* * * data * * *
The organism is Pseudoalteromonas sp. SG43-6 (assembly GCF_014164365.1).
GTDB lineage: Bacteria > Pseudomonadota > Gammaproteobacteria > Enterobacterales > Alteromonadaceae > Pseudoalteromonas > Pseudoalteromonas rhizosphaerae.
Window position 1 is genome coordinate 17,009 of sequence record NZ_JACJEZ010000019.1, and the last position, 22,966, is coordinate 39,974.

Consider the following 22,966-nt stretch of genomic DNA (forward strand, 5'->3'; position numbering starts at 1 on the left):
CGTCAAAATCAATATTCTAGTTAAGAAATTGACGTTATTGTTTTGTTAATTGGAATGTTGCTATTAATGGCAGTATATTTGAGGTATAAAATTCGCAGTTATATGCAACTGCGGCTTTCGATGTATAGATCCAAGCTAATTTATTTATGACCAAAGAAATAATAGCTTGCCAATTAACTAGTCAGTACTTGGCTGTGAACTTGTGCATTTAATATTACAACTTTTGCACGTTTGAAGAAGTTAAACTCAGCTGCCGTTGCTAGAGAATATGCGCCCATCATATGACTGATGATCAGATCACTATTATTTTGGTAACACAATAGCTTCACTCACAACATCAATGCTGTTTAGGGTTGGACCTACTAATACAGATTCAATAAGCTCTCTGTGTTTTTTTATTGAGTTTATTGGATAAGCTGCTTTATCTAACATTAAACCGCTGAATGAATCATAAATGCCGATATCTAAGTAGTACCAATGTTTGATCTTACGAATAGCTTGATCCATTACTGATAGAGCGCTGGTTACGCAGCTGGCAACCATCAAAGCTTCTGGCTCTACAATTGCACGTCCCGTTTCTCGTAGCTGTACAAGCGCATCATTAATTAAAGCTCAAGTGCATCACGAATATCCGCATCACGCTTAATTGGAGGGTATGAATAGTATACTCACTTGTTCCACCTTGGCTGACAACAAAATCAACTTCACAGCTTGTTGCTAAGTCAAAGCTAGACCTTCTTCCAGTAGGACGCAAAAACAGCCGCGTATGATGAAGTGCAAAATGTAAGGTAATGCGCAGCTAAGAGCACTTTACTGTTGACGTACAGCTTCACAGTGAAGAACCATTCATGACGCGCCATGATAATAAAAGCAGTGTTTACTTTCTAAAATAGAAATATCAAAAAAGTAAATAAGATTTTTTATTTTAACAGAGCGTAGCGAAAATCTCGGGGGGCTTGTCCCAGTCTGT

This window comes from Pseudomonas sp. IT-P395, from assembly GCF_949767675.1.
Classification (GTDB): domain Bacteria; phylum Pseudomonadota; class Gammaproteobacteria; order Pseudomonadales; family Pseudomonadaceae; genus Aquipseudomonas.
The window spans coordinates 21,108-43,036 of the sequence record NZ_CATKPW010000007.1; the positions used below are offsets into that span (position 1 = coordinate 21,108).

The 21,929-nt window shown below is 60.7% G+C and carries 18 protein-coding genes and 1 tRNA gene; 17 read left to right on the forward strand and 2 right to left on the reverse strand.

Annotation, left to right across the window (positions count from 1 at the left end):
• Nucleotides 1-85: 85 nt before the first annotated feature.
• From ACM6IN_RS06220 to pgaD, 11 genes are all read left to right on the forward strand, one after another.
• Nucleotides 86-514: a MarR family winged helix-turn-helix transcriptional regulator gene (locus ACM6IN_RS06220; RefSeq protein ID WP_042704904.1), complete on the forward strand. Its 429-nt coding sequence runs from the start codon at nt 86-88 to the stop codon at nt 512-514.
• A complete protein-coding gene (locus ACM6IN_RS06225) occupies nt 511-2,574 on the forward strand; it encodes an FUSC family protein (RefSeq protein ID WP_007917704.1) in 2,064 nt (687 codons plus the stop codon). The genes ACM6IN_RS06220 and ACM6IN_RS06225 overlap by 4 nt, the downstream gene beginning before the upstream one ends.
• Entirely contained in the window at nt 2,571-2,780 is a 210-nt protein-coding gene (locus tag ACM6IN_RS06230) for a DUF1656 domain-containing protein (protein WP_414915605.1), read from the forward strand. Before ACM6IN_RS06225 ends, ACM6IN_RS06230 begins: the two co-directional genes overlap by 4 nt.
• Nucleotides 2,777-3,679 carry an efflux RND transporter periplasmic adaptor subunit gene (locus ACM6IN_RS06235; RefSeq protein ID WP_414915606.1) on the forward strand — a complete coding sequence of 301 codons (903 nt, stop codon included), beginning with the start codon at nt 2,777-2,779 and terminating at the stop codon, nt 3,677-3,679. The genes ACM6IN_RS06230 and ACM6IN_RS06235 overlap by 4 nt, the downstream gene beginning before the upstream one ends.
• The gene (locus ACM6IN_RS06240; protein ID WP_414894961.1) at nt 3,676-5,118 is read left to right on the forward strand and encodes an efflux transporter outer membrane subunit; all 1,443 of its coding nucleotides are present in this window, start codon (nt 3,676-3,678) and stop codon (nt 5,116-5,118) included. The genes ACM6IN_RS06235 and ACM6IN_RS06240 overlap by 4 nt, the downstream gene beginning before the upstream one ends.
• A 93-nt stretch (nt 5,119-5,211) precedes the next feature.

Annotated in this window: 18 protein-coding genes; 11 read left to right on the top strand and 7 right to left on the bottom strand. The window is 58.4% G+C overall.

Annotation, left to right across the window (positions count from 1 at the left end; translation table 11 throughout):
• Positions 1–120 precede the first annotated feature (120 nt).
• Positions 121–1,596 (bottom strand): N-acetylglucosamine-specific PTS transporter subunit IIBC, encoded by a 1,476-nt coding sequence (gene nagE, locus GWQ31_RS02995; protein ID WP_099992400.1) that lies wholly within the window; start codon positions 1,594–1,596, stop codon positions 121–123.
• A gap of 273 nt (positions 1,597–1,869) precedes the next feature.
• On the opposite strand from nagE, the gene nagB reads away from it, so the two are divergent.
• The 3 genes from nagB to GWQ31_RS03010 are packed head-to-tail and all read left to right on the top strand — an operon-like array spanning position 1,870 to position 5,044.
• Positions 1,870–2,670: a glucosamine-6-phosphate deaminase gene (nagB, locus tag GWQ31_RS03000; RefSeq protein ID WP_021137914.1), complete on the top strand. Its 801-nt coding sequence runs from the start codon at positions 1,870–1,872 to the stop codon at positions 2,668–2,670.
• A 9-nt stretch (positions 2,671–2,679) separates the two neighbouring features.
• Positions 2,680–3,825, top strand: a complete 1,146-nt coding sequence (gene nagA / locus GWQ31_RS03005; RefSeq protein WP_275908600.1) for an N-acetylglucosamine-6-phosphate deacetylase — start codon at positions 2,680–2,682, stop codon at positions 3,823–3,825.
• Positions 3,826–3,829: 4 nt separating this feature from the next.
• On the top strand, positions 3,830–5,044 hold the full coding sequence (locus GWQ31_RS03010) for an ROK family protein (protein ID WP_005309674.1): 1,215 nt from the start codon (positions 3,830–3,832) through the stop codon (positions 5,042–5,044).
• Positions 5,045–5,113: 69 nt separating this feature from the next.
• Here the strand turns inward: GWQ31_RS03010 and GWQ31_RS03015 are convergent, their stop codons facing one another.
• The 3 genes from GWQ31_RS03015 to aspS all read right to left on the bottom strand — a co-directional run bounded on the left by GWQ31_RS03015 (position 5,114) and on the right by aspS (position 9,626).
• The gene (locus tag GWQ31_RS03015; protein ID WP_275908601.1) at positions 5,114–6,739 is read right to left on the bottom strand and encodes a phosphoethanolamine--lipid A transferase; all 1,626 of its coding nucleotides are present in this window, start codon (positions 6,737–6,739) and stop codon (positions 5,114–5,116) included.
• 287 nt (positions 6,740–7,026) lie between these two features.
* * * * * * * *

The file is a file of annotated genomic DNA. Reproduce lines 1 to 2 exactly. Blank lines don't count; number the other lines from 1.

The organism is Pseudoalteromonas sp. SG43-6 (assembly GCF_014164365.1).
GTDB lineage: Bacteria > Pseudomonadota > Gammaproteobacteria > Enterobacterales > Alteromonadaceae > Pseudoalteromonas > Pseudoalteromonas rhizosphaerae.